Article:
(HealthDay News) – For preoperatively depressed patients undergoing coronary artery bypass grafting (CABG), antidepressant therapy has no impact on morbidity or mortality, but is associated with improvements in measures of depression and mental health quality-of-life, according to a study published in the May issue of the Annals of Thoracic Surgery.
Sidney Chocron, MD, PhD, from the University Hospital Jean Minjoz in France, and colleagues randomized 361 patients undergoing CABG in a 1:1 ratio to receive escitalopram (10mg daily) or placebo from 2–3 weeks before to six months after surgery. The occurrence of mortality or predefined morbidity events was assessed. Depression and mental and physical health were measured using the Beck Depression Inventory Short Form (BDI) and quality-of-life 36-Item Short Form (SF-36) self assessments.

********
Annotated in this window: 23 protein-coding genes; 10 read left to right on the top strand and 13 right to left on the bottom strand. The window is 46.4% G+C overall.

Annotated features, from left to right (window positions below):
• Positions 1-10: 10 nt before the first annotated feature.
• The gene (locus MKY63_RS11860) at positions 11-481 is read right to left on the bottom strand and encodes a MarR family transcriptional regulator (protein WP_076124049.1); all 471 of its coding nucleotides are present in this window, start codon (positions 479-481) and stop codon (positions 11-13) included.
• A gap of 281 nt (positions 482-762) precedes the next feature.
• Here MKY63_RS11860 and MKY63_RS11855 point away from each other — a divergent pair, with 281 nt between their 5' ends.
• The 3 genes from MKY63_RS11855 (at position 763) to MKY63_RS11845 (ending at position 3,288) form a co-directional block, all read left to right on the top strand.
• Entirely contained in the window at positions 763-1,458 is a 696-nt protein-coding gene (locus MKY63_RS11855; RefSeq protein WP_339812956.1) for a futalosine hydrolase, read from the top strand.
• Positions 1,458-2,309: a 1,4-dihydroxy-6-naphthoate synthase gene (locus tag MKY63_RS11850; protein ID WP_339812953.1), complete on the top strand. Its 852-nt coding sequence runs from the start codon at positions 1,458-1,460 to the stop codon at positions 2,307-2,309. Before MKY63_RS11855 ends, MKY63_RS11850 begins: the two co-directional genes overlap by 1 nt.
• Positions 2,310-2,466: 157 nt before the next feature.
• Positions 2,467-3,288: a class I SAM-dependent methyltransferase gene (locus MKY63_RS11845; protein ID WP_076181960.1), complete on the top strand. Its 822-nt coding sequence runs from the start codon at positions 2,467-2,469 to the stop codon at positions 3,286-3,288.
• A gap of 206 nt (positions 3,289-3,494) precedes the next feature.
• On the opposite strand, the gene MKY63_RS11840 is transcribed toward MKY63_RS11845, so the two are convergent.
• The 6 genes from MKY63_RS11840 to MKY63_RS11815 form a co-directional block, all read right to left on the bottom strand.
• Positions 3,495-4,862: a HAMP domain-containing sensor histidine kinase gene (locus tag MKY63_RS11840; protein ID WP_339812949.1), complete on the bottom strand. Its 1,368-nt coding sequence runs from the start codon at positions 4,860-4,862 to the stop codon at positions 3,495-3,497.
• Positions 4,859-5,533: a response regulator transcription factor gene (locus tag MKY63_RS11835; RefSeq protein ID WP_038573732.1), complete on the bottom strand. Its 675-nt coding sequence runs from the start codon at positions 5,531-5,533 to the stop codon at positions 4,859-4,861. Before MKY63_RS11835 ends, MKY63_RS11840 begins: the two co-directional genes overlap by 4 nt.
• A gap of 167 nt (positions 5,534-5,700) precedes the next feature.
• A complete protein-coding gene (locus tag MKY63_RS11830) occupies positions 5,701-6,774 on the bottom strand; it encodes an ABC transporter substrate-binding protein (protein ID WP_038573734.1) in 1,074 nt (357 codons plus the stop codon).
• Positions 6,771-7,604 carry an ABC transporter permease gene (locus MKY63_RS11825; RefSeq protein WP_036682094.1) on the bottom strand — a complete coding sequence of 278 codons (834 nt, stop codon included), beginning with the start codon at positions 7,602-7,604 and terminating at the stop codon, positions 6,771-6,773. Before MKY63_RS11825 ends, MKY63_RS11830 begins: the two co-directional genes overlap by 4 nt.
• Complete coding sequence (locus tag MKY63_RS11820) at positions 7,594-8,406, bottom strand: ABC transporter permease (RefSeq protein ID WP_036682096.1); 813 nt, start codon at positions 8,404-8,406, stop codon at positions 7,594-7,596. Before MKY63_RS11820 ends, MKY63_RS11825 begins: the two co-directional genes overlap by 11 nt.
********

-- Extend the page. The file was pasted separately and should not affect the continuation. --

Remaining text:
The researchers found that at 12 months there were no differences between the two groups with regard to the composite morbidity and mortality end point (60.4% in the treated group and 60.3% in the placebo group). For all patients, and for preoperatively depressed patients, the BDI and SF-36 Mental Component Summary scores were significantly better in the escitalopram group vs. the placebo group over the six-month postoperative period. In preoperatively depressed patients, the SF-36 pain score was better overall in the escitalopram vs. placebo group.
“Subject to contraindications, we recommend antidepressant therapy in coronary revascularization patients who are preoperatively depressed,” write the authors.
The study was funded by H. Lundbeck.